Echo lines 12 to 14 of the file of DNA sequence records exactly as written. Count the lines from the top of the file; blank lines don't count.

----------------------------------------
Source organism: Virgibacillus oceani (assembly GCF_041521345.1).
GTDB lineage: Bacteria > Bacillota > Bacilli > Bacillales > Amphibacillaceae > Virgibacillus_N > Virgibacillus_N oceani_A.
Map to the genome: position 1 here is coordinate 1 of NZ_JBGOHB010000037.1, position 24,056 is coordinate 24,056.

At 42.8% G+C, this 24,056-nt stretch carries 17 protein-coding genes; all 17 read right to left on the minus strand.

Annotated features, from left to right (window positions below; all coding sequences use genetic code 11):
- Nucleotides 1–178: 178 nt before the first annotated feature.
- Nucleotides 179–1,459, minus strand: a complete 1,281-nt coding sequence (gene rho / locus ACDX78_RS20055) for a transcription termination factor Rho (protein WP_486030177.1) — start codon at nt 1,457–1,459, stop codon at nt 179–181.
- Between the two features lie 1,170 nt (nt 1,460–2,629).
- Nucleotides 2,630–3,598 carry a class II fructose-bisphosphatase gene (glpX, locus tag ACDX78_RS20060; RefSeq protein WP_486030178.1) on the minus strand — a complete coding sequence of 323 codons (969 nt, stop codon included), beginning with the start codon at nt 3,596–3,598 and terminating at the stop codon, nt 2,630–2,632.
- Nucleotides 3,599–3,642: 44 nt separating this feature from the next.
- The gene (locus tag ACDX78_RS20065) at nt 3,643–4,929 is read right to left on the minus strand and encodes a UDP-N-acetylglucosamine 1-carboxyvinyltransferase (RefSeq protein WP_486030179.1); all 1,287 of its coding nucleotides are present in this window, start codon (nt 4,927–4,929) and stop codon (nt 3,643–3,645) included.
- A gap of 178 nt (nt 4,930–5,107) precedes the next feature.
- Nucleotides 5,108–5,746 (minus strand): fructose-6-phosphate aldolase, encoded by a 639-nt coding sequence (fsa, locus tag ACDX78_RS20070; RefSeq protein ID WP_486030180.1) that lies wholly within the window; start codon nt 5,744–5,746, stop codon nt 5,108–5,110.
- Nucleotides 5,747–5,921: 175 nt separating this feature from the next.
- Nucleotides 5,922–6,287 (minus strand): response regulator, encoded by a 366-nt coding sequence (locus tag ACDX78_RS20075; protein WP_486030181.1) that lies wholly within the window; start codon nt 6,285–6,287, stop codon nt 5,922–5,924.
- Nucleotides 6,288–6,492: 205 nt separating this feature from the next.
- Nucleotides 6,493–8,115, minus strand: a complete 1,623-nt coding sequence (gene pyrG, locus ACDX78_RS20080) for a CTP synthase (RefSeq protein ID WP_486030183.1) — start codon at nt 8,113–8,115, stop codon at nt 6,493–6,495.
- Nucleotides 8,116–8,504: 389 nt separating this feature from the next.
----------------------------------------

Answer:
- A gap of 178 nt (nt 4,930–5,107) precedes the next feature.
- Nucleotides 5,108–5,746 (minus strand): fructose-6-phosphate aldolase, encoded by a 639-nt coding sequence (fsa, locus tag ACDX78_RS20070; RefSeq protein ID WP_486030180.1) that lies wholly within the window; start codon nt 5,744–5,746, stop codon nt 5,108–5,110.
- Nucleotides 5,747–5,921: 175 nt separating this feature from the next.